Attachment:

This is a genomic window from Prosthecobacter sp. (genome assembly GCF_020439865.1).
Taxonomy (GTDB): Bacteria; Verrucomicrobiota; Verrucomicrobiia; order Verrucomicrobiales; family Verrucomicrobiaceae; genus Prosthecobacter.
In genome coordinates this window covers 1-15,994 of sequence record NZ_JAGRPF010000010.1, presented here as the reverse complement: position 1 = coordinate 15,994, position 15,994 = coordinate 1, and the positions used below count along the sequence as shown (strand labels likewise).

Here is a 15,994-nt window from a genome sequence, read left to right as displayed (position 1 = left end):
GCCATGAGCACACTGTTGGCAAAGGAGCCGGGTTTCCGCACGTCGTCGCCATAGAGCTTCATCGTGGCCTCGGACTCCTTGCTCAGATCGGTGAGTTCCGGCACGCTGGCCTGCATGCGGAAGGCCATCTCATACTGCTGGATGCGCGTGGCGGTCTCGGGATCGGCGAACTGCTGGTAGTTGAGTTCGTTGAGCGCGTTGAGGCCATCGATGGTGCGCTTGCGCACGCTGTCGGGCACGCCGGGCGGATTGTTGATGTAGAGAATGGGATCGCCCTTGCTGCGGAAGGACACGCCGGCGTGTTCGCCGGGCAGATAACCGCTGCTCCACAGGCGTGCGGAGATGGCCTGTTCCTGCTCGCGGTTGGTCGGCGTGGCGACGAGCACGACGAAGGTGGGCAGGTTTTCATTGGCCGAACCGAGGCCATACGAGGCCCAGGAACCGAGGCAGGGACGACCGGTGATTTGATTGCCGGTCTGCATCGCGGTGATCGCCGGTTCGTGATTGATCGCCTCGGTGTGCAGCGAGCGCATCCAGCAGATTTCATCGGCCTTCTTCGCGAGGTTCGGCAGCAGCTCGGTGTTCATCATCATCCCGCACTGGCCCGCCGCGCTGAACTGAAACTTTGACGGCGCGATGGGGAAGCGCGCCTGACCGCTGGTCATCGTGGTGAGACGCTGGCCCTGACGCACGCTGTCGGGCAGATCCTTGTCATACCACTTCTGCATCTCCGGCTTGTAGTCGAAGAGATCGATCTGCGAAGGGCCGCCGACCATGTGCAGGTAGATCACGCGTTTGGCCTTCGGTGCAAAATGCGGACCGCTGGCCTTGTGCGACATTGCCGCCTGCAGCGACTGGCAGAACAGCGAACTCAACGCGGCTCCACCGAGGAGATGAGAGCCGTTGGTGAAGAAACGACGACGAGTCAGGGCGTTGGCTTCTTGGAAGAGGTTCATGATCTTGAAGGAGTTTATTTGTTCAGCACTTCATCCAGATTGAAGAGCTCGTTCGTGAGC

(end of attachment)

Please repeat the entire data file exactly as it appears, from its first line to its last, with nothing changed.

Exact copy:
This is a genomic window from Prosthecobacter sp. (genome assembly GCF_020439865.1).
Taxonomy (GTDB): Bacteria; Verrucomicrobiota; Verrucomicrobiia; order Verrucomicrobiales; family Verrucomicrobiaceae; genus Prosthecobacter.
In genome coordinates this window covers 1-15,994 of sequence record NZ_JAGRPF010000010.1, presented here as the reverse complement: position 1 = coordinate 15,994, position 15,994 = coordinate 1, and the positions used below count along the sequence as shown (strand labels likewise).

Here is a 15,994-nt window from a genome sequence, read left to right as displayed (position 1 = left end):
GCCATGAGCACACTGTTGGCAAAGGAGCCGGGTTTCCGCACGTCGTCGCCATAGAGCTTCATCGTGGCCTCGGACTCCTTGCTCAGATCGGTGAGTTCCGGCACGCTGGCCTGCATGCGGAAGGCCATCTCATACTGCTGGATGCGCGTGGCGGTCTCGGGATCGGCGAACTGCTGGTAGTTGAGTTCGTTGAGCGCGTTGAGGCCATCGATGGTGCGCTTGCGCACGCTGTCGGGCACGCCGGGCGGATTGTTGATGTAGAGAATGGGATCGCCCTTGCTGCGGAAGGACACGCCGGCGTGTTCGCCGGGCAGATAACCGCTGCTCCACAGGCGTGCGGAGATGGCCTGTTCCTGCTCGCGGTTGGTCGGCGTGGCGACGAGCACGACGAAGGTGGGCAGGTTTTCATTGGCCGAACCGAGGCCATACGAGGCCCAGGAACCGAGGCAGGGACGACCGGTGATTTGATTGCCGGTCTGCATCGCGGTGATCGCCGGTTCGTGATTGATCGCCTCGGTGTGCAGCGAGCGCATCCAGCAGATTTCATCGGCCTTCTTCGCGAGGTTCGGCAGCAGCTCGGTGTTCATCATCATCCCGCACTGGCCCGCCGCGCTGAACTGAAACTTTGACGGCGCGATGGGGAAGCGCGCCTGACCGCTGGTCATCGTGGTGAGACGCTGGCCCTGACGCACGCTGTCGGGCAGATCCTTGTCATACCACTTCTGCATCTCCGGCTTGTAGTCGAAGAGATCGATCTGCGAAGGGCCGCCGACCATGTGCAGGTAGATCACGCGTTTGGCCTTCGGTGCAAAATGCGGACCGCTGGCCTTGTGCGACATTGCCGCCTGCAGCGACTGGCAGAACAGCGAACTCAACGCGGCTCCACCGAGGAGATGAGAGCCGTTGGTGAAGAAACGACGACGAGTCAGGGCGTTGGCTTCTTGGAAGAGGTTCATGATCTTGAAGGAGTTTATTTGTTCAGCACTTCATCCAGATTGAAGAGCTCGTTCGTGAGC